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PHP and Zend Engine Internals

By Kaushik Pal
on April 28, 2014


Version 1.0 of the Zend Engine functions much like the heart and brain of PHP 4.0. It contains the process that provides the sub-structure and facilities to the functional modules. It also implements the language syntax, as well. The Zend Engine 1.0 is actually the second revision of the PHP scripting engine. It is still based on the same rules as the PHP 3.0 engine that was basically Zend Engine 0.5. Now it is permissible to migrate the path from PHP 3.0 to 4.0. The development has the same ‘state of mind’ as per PHP 3.0. We feel it is right time to start working towards a revision of the Zend Engine. It would also incorporate new structures and solutions to some of the most difficult problems faced by the PHP designer or developers.

In this article I will discuss the Zend Engine internals based on the PHP platform.



Zend Engine is an open source scripting engine which acts as an interpreter for the PHP programming language. This was initially developed by two students at the Technion – Israel Institute of Technology. Zend engine is a virtual machine or VM. As we know that a Virtual machine is nothing but software which simulates a physical computer. The Zend engine consists of multiple components e.g. a compiler, ZFMI (Zend Function Module Interface) and a virtual CPU or an executor.

How Zend Engine Works

A Zend engine consists of three major components:

   → Lexical analyzer or lexer

   → Parser

   → Executor

We know that Zend is a scripting engine and it works as an interpreter. So let us check different phases of a script which is subjected to a Zend engine. The script passes through the following steps and finally gets executed by Zend engine:

   → Step 1: Lexical Analysis – In this step the script is passed through a lexical analyzer, also known as lexer. Here the script that is human readable is migrated to tokens which are understood and accepted by the machine. Once the entire script is tokenized, the tokens are passed to the parser.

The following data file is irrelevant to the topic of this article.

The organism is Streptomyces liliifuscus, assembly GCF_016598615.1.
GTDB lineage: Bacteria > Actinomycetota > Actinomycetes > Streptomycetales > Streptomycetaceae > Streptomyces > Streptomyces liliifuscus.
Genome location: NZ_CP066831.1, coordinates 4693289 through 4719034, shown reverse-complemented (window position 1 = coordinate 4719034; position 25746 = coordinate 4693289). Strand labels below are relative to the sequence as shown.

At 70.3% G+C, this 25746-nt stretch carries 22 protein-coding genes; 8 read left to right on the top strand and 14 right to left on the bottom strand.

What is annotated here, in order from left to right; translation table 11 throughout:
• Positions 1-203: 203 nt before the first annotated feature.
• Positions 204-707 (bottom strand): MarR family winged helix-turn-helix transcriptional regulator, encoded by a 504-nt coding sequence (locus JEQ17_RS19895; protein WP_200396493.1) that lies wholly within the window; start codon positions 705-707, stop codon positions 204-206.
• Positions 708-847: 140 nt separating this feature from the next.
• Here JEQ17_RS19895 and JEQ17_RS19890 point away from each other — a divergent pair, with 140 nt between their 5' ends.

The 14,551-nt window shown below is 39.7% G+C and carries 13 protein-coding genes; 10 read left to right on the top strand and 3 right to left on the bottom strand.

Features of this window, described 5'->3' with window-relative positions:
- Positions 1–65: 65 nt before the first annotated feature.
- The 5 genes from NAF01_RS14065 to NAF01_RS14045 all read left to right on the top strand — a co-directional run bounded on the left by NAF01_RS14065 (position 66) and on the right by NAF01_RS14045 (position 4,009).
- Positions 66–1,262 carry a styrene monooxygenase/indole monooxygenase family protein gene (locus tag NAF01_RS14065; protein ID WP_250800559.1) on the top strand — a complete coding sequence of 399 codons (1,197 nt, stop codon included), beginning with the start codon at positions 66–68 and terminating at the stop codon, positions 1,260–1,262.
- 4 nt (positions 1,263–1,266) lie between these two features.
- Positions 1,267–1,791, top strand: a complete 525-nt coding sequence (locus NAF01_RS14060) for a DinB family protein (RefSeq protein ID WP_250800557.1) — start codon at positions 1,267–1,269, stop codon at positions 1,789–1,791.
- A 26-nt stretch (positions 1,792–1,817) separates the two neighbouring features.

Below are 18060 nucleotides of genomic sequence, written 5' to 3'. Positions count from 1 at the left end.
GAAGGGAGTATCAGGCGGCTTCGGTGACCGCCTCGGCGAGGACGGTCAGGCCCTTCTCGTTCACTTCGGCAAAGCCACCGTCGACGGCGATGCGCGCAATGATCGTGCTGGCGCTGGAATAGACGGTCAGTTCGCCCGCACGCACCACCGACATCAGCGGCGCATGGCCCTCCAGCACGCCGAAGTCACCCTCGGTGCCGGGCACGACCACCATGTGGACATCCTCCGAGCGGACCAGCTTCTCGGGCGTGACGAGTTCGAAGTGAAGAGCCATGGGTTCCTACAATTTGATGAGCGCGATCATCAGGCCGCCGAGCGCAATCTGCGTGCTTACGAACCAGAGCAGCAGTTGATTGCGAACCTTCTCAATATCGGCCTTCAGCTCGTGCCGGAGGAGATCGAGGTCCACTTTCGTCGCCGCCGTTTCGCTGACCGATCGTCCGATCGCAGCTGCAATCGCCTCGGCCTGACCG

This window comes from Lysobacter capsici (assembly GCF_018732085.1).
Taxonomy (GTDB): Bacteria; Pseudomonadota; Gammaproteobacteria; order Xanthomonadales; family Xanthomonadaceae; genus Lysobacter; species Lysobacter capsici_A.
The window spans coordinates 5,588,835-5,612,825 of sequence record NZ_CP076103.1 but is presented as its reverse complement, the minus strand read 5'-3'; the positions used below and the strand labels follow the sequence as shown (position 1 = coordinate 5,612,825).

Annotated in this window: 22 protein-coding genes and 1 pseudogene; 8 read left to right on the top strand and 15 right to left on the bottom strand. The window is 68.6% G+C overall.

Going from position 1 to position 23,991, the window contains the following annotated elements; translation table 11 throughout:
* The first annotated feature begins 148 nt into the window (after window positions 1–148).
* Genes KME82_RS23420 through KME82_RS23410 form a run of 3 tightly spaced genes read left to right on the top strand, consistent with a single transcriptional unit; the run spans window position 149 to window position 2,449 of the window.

→ Step 2: Parsing – In this step, the parser parses the tokens that it received from the lexer and generates an instruction set which runs on the Zend engine. The Zend engine is nothing but a virtual machine (VM) with an instruction set, that is similar to assembly language, and executes it. Parser generates the abstract syntax tree that can be optimized before passing to the code generator. This whole mechanism is jointly called compilation. The output of the compilation is an intermediate code which is a machine independent code for Zend virtual machine. This intermediate code contains an array of instruction sets for the Zend Virtual machine, also known as operation codes or opcodes. These opcodes are three address codes – two operands for the input and one for the output. In addition to these the opcodes also contain a handler which processes the operands. These opcodes contain instructions to perform all sorts of operations ranging from a basic operation on the two inputs and storing the output onto the third operand to a complex scenario which requires implementing a flow control.

   → Step 3: Execution – Once the intermediate code is generated, it is passed to the executor which reads each of the instructions from the array and executes them.

The compilation and execution phases are executed by two separate functions within the Zend engine. These are Zend_compile and Zend_execute.

Web server Interaction involving Zend engine

The internal architecture of the Zend engine is shown below in the diagram.

Figure 1: Zend engine Architecture